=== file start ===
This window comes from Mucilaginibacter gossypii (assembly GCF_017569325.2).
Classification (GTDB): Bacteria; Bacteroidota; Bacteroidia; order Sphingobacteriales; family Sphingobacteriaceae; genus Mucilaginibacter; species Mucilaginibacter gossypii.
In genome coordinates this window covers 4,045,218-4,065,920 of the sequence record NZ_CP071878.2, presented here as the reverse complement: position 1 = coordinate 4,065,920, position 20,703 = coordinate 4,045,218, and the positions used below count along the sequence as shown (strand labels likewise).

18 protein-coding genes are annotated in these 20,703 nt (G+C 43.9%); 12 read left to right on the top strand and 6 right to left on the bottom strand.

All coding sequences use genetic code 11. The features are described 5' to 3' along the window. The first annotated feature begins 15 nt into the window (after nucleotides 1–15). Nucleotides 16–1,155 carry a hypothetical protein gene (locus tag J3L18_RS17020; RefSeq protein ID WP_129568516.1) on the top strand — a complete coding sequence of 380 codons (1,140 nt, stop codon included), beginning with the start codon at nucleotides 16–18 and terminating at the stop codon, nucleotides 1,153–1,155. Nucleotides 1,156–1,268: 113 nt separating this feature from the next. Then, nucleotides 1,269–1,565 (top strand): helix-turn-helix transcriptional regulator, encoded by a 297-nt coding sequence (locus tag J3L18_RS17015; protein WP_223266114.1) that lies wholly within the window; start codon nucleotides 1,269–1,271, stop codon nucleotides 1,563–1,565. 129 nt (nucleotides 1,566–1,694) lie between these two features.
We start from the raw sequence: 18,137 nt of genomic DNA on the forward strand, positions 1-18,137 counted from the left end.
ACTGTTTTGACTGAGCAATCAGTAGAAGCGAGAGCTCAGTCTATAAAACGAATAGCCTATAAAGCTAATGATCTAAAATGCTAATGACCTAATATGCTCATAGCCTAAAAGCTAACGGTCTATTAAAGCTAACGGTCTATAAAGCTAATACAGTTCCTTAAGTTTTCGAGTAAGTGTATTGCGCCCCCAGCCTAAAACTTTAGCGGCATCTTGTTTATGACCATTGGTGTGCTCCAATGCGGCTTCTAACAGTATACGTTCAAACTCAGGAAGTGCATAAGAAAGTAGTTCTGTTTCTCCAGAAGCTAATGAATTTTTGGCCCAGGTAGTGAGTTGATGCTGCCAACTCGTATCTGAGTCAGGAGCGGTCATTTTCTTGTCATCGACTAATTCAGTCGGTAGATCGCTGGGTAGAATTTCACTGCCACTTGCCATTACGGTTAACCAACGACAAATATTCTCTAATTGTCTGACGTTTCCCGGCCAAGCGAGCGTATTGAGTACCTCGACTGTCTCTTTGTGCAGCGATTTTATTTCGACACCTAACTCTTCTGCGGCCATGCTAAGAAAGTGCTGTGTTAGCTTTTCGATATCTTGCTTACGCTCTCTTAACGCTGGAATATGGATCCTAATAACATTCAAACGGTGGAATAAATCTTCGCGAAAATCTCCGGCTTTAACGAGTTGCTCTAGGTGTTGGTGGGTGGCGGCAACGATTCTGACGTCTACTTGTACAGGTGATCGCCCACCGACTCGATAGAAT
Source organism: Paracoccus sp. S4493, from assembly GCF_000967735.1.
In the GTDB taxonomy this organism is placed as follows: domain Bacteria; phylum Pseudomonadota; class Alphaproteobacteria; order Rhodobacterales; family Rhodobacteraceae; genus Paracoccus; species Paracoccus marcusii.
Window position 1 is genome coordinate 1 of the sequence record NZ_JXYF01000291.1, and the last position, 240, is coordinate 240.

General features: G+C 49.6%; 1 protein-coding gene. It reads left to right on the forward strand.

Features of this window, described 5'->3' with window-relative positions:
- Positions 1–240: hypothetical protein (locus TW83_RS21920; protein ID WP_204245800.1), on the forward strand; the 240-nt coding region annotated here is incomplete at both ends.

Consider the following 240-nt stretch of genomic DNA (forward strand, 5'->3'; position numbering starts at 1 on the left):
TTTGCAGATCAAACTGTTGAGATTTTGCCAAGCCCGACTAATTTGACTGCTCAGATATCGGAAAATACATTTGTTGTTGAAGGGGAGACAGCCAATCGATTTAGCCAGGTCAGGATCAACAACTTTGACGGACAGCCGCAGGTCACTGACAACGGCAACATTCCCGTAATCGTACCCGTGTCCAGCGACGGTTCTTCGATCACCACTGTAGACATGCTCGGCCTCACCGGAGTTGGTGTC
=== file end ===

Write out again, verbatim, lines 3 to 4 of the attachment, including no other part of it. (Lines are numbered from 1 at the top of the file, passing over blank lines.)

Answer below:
In genome coordinates this window covers 4,045,218-4,065,920 of the sequence record NZ_CP071878.2, presented here as the reverse complement: position 1 = coordinate 4,065,920, position 20,703 = coordinate 4,045,218, and the positions used below count along the sequence as shown (strand labels likewise).

18 protein-coding genes are annotated in these 20,703 nt (G+C 43.9%); 12 read left to right on the top strand and 6 right to left on the bottom strand.